Family Matters Blog: Explaining War to Our Children

WASHINGTON, July 25, 2011 — Guest blog­ger Stephanie Himel-Nel­son is a social media con­sul­tant and the com­mu­ni­ca­tions direc­tor for Blue Star Fam­i­lies .

By Stephanie Himel-Nel­son
July 25, 2011

Explain­ing war to kids is always hard, but when you’re part of a mil­i­tary fam­i­ly, the task is even more dif­fi­cult because it’s so per­son­al. When my sons were lit­tle, their father was in the Navy Reserve as an intel­li­gence offi­cer with the Seabees, the Navy’s con­struc­tion divi­sion. The boys under­stood what the mil­i­tary was in a very hazy “It must involve a ship, Dad­dy going away, and a large yel­low bee” kind of way. But because their father wasn’t direct­ly in harm’s way, I was able to gloss over hard ques­tions about war and just con­cen­trate on the fun parts of hav­ing a dad in the mil­i­tary from a toddler’s per­spec­tive — serv­ing the coun­try and wear­ing real­ly cool hats.

When my broth­er, a sol­dier in the Ohio Nation­al Guard, went off to Kuwait three years ago, that expla­na­tion no longer seemed suf­fi­cient. While Uncle Bryan wasn’t hunt­ing Tal­iban in Afghanistan, our fam­i­ly still wor­ried about him and his safe­ty. To keep the boys con­nect­ed to their uncle, we checked his unit’s Web page with pho­tos post­ed for fam­i­ly and friends, look­ing for that famil­iar face. On one night, my son asked to see a pho­to of an “Army truck” and I found him a few Humvee pho­tos. On the back of each vehi­cle was a large plac­ard with two stop signs and a mes­sage in Ara­bic and Eng­lish. It read “DANGER STAY BACK.” My 3-year-old want­ed to know why they had signs on the trucks. I tried the stan­dard, “Well, cars and peo­ple could get hurt by that big Army truck if they get too close.” He wasn’t buy­ing it, point­ing out that trac­tors are big­ger. So I said, per­haps rash­ly, “Some­times bad peo­ple try to get too close to the trucks and blow them up.”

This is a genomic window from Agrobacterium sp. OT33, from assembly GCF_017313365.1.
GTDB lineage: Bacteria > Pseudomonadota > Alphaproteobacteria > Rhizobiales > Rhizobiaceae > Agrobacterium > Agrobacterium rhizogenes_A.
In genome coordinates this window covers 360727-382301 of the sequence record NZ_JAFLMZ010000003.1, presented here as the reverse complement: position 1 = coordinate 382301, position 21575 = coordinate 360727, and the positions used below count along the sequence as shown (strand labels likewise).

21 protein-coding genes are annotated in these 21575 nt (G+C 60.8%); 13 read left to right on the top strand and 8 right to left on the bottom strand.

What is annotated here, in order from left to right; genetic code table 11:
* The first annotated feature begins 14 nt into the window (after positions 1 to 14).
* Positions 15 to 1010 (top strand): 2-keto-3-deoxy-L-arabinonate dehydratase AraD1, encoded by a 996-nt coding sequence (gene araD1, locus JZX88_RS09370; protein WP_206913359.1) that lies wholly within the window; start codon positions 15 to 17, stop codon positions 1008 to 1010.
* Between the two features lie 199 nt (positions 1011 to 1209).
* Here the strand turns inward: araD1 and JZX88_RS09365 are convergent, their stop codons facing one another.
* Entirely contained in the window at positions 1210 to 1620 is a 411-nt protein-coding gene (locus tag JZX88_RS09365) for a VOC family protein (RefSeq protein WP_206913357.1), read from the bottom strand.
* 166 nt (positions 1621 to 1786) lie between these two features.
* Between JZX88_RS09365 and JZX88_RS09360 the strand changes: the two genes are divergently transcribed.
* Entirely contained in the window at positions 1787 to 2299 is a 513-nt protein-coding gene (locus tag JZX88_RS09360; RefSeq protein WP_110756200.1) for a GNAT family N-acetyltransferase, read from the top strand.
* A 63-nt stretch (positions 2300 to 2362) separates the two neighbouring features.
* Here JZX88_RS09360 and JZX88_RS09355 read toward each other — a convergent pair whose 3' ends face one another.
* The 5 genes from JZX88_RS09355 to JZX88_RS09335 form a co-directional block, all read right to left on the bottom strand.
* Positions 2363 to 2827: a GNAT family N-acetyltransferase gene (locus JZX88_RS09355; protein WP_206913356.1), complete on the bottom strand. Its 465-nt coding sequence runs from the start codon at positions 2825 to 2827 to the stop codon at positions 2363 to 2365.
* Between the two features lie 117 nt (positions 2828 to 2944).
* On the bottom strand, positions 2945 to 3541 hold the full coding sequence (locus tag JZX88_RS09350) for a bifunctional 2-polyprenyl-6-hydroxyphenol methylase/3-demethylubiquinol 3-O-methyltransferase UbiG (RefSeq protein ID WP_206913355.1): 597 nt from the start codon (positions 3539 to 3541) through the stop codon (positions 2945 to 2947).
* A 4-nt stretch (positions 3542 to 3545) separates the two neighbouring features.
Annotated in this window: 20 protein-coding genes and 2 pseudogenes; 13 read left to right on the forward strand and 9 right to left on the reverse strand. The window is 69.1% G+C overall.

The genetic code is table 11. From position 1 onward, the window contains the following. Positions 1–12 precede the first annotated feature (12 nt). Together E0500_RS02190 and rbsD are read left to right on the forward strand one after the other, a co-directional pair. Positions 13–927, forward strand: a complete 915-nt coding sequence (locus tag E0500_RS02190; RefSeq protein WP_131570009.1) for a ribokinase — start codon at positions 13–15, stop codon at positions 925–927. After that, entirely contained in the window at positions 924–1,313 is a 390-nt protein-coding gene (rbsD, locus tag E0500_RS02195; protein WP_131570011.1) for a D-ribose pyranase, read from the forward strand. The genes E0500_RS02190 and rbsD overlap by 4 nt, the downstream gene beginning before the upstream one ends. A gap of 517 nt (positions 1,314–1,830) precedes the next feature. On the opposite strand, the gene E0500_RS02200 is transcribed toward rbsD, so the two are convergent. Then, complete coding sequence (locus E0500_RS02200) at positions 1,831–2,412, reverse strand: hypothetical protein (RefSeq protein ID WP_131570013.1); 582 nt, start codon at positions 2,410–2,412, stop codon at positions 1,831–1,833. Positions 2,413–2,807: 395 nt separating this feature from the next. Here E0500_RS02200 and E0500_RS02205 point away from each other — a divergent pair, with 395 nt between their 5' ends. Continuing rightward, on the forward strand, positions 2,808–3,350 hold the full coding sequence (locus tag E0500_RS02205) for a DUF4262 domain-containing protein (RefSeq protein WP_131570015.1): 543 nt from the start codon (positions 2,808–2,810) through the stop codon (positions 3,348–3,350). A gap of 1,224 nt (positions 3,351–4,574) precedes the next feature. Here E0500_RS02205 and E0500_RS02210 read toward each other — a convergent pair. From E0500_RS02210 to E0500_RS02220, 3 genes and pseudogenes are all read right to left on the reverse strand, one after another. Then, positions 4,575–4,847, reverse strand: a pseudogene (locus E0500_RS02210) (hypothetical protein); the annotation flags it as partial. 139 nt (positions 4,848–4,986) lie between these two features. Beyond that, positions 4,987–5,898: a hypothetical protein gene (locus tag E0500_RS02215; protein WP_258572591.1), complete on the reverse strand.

I’ll nev­er for­get the look on his face. The idea that some­one might want to hurt his uncle was incom­pre­hen­si­ble to him. I believe it was the first moment he real­ized that bad things don’t just hap­pen in night­mares. The moment was a first for me, too, as I real­ized that my mil­i­tary fam­i­ly would walk a fine line between explain­ing what Dad­dy and Uncle Bryan do and let­ting my chil­dren be chil­dren for as long as pos­si­ble.

In our mil­i­tary com­mu­ni­ty, my chil­dren and their class­mates under­stand more than most kinder­gart­ners should about the mechan­ics of war. My sons, now 5 and 6 years old, can iden­ti­fy mil­i­tary air­craft fly­ing over­head, they can tell you what an RPG or an IED is, and they know that Seals aren’t just found lying on the rocks in the sun. But war isn’t just a cool game for the play­ground; it’s hor­ri­ble and dirty and fraught with shades of gray. That’s where it gets hard.

When my boys were 2 and 3, they didn’t ask a lot of fol­low-up ques­tions about war, death and dying. I could dis­tract them by reas­sur­ing them that every­one would be fine and safe. Dis­tract­ing them was always an easy fall­back: “Look, there’s a pret­ty but­ter­fly!” But it keeps get­ting hard­er. My hus­band is retired now, but last year some good friends of my boys wel­comed their dad home from a year­long deploy­ment to Iraq and the boys sud­den­ly became aware of all of their school­mates with par­ents in Iraq or Afghanistan. That’s when they start­ed talk­ing about the wars. The boys didn’t ask me direct ques­tions, but I knew that I need­ed to answer them when they did.